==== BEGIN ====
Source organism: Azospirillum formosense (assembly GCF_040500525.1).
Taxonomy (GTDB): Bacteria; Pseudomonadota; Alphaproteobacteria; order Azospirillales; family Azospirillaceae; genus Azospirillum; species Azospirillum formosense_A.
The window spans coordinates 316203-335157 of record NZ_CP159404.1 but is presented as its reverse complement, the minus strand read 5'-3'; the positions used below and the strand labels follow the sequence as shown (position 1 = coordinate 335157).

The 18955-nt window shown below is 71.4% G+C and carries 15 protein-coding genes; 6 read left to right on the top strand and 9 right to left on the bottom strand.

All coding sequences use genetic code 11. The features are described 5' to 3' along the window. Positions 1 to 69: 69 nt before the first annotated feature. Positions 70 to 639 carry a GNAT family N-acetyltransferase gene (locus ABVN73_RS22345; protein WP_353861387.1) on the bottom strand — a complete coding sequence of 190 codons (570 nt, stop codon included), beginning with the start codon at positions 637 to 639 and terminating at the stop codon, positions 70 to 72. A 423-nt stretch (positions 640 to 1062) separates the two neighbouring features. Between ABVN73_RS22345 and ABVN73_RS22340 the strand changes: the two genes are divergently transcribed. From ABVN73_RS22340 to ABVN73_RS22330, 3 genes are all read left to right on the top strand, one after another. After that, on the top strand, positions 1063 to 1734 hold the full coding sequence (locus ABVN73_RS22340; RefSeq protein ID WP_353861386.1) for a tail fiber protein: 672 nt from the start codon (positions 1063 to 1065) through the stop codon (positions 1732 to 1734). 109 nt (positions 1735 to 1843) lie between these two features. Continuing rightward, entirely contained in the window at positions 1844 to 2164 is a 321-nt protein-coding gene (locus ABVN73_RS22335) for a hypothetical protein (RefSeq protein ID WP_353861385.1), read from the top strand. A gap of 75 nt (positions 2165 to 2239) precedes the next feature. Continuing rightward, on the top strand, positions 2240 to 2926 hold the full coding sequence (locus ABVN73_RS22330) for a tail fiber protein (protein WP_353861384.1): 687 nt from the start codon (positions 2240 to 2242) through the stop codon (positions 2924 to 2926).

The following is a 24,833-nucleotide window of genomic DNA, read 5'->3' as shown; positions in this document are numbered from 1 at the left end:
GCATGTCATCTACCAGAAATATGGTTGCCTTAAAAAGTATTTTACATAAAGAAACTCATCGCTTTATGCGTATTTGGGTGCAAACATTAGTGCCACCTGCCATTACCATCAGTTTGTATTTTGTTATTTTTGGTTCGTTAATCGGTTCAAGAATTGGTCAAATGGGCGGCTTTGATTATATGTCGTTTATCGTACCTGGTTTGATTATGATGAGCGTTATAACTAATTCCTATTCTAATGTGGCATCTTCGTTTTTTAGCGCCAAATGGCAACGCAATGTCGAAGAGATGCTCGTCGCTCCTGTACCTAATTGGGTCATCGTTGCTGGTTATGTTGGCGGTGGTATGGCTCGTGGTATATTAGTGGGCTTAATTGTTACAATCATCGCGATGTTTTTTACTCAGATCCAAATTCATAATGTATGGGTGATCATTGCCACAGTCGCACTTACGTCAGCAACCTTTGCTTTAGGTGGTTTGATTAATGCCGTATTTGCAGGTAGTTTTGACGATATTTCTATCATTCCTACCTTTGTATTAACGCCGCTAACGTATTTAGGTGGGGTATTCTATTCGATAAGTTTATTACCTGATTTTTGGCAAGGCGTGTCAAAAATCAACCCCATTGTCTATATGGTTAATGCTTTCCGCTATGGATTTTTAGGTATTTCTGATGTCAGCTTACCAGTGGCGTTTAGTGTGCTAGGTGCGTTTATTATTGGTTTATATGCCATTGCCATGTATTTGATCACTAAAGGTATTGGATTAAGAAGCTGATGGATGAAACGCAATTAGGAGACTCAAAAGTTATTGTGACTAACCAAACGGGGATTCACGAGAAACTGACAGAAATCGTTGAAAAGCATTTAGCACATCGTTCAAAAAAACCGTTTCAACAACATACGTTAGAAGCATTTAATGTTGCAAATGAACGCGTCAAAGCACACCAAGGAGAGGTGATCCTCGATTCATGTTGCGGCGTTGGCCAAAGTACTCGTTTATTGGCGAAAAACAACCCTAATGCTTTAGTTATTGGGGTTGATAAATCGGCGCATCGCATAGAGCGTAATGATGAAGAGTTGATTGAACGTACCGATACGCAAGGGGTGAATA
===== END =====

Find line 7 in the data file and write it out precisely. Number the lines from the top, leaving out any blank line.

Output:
GCATGTCATCTACCAGAAATATGGTTGCCTTAAAAAGTATTTTACATAAAGAAACTCATCGCTTTATGCGTATTTGGGTGCAAACATTAGTGCCACCTGCCATTACCATCAGTTTGTATTTTGTTATTTTTGGTTCGTTAATCGGTTCAAGAATTGGTCAAATGGGCGGCTTTGATTATATGTCGTTTATCGTACCTGGTTTGATTATGATGAGCGTTATAACTAATTCCTATTCTAATGTGGCATCTTCGTTTTTTAGCGCCAAATGGCAACGCAATGTCGAAGAGATGCTCGTCGCTCCTGTACCTAATTGGGTCATCGTTGCTGGTTATGTTGGCGGTGGTATGGCTCGTGGTATATTAGTGGGCTTAATTGTTACAATCATCGCGATGTTTTTTACTCAGATCCAAATTCATAATGTATGGGTGATCATTGCCACAGTCGCACTTACGTCAGCAACCTTTGCTTTAGGTGGTTTGATTAATGCCGTATTTGCAGGTAGTTTTGACGATATTTCTATCATTCCTACCTTTGTATTAACGCCGCTAACGTATTTAGGTGGGGTATTCTATTCGATAAGTTTATTACCTGATTTTTGGCAAGGCGTGTCAAAAATCAACCCCATTGTCTATATGGTTAATGCTTTCCGCTATGGATTTTTAGGTATTTCTGATGTCAGCTTACCAGTGGCGTTTAGTGTGCTAGGTGCGTTTATTATTGGTTTATATGCCATTGCCATGTATTTGATCACTAAAGGTATTGGATTAAGAAGCTGATGGATGAAACGCAATTAGGAGACTCAAAAGTTATTGTGACTAACCAAACGGGGATTCACGAGAAACTGACAGAAATCGTTGAAAAGCATTTAGCACATCGTTCAAAAAAACCGTTTCAACAACATACGTTAGAAGCATTTAATGTTGCAAATGAACGCGTCAAAGCACACCAAGGAGAGGTGATCCTCGATTCATGTTGCGGCGTTGGCCAAAGTACTCGTTTATTGGCGAAAAACAACCCTAATGCTTTAGTTATTGGGGTTGATAAATCGGCGCATCGCATAGAGCGTAATGATGAAGAGTTGATTGAACGTACCGATACGCAAGGGGTGAATA